Next up:  The Anatomy of a Runner:  it’s all about that bass.

Does Running Cause Knee Problems and Eventual Arthritis?

A couple of weeks ago in class we debated whether running causes knee problems. Everyone seems to believe if you run for too many years, you will eventually have bad knees, arthritis or both.

Approximately one third of serious runners will incur an injury in a given year, and approximately one third of the injuries will involve the knee. Biomechanical studies on running reveal the tremendous cyclic forces to which the knee is subjected and show that forces of up to 300% body weight can occur even during normal walking, and this may rise to 550% during running.

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I read a fascinating study that measured the changes in the cartilage volumes in the tibia, patella and medial and lateral meniscus (the cartilaginous tissues that provide structural integrity to the knee) after the extreme dynamic loading that occurs in long-distance runners. It also examined the rate of recovery from the alterations occurring at the knee joint due to loading during distance running.

In short, although there were significant changes after a 5, 10 and 20 km run, the conclusion on the basis of the study was that the cartilage is able to adapt well to the loads caused by running and that the articular structures were found to recover rapidly so that exercise could be continued after a short rest without reservation.

Our bodies seem to have been designed to withstand the pressure of running. The affected tissue is not only adaptable but regenerative, rebuilding itself within a short period of time. This study revealed that after 1 hour of rest no significant reduction of cartilage volume was measured for the patella, the tibia or the lateral and medial meniscus.

The best evidence that running does not lead to pain and eventual arthritis comes from an ongoing study of the Fifty Plus Runners Association. The study was launched in 1984 when all the runners were at least 50, and updated every five years or so since. Many of the runners are now in their 60s, 70s, or older.

The newest update to this study was published last September in Arthritis Research & Therapy. It compared the runners, who averaged about 26 miles a week, to a matched set of controls, who averaged about two miles a week.

The study’s major conclusion: The runners experienced “about 25 percent less musculoskeletal pain” than the control group. That’s a major check mark in my book for staying active.

Runners will eventually get injured.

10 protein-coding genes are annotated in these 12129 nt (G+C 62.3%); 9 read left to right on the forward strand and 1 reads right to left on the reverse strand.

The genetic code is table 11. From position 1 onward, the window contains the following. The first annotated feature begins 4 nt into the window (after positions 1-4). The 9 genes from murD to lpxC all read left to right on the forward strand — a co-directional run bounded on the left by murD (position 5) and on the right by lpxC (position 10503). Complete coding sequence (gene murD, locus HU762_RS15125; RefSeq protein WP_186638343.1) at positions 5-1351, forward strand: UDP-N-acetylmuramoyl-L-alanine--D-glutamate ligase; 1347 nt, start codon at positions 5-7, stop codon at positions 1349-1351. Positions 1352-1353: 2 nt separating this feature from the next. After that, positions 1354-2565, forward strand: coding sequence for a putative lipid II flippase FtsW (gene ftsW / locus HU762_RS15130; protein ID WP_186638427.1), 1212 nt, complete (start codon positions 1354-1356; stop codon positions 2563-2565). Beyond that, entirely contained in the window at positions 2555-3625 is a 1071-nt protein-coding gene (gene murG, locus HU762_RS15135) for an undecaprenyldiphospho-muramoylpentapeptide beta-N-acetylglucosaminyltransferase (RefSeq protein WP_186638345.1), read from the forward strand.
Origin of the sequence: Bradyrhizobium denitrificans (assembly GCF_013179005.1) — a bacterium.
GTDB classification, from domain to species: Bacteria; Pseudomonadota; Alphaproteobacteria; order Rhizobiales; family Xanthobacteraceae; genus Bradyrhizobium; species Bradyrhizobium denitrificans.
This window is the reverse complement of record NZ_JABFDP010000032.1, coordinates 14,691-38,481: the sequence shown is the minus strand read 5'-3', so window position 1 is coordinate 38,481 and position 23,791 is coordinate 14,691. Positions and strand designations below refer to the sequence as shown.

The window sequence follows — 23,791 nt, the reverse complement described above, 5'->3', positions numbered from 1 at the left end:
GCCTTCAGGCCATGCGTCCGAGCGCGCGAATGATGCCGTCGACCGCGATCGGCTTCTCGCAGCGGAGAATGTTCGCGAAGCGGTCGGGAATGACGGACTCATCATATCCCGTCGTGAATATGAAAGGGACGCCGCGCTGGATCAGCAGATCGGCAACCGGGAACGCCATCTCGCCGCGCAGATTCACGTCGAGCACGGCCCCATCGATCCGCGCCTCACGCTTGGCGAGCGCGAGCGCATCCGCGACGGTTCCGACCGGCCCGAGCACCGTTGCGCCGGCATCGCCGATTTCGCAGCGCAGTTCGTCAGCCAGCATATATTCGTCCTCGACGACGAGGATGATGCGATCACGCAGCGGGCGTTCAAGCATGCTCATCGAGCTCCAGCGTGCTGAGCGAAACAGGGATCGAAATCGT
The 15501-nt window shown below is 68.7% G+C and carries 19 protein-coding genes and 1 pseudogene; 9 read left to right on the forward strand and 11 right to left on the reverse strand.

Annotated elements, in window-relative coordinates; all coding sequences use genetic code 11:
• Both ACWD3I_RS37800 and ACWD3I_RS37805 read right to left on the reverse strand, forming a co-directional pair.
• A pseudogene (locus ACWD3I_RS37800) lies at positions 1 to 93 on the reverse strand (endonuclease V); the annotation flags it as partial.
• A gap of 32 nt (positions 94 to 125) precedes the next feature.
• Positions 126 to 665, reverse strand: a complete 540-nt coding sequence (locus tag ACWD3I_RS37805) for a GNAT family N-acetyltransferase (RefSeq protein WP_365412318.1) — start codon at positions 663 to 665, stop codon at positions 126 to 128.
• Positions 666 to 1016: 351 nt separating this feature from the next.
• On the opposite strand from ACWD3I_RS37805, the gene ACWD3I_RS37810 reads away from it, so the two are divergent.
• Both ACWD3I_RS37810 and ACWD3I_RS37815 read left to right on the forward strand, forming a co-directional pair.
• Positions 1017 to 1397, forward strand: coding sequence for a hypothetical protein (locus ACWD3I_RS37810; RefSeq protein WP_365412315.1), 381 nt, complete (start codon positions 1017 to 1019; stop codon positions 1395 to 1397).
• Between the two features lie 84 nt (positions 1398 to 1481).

Runners will eventually get injured.

The most enjoyable reading I found on the topic came from Paul Ingraham, a science writer and runner who suffered from a severe case of ITBS and subsequently studied knee injuries for several years.

imageHe writes, “Both kinds of runner’s knee are repetitive strain injuries. Humans are indeed born to run in many ways, but we’re certainly not indestructible…”

He identifies two common “runner’s knee” conditions: pain on the side (iliotibial band syndrome, or ITBS), pain on the front (patellofemoral pain syndrome, or PFPS) and provides a checklist of symptoms to help you identify the cause of your pain. It’s fun and informative reading.

Every source seems to agree on several things we can do to help prevent long term damage to our knees due to injury and/or prevent the onset of osteoarthritis regardless of our chosen sport (ITBS in particular also affects cyclists and hikers).

Avoid Carrying Extra Weight: Increased body weight, which adds stress to lower body joints, is a well established factor in the development of osteoarthritis. Your knees, which carry the brunt of your weight, are particularly at risk. For every pound you gain, you add 4 pounds of pressure on your knees and six times the pressure on your hips.

Recent research suggests that excess body fat produces chemicals that travel throughout the body and cause joint damage, which would mean obesity plays a systemic, not just a mechanical, role in osteoarthritis onset.

Avoid Overuse/Injury: While running itself doesn’t increase the risk of osteoarthritis, running injuries can–especially when you delay treatment or rush recovery. If an injury is not properly cared for, the non-healing of it can cause the degenerative process of arthritis to start in the joints.

Train smart: don’t ramp up too quickly, don’t train if you’re Injured.

Be Strong: Studies show that weakness of the muscles surrounding the knee is associated with osteoarthritis, especially in women, and makes the pain and stiffness worse after onset. Strengthening exercises for thigh muscles are important in reducing the risk.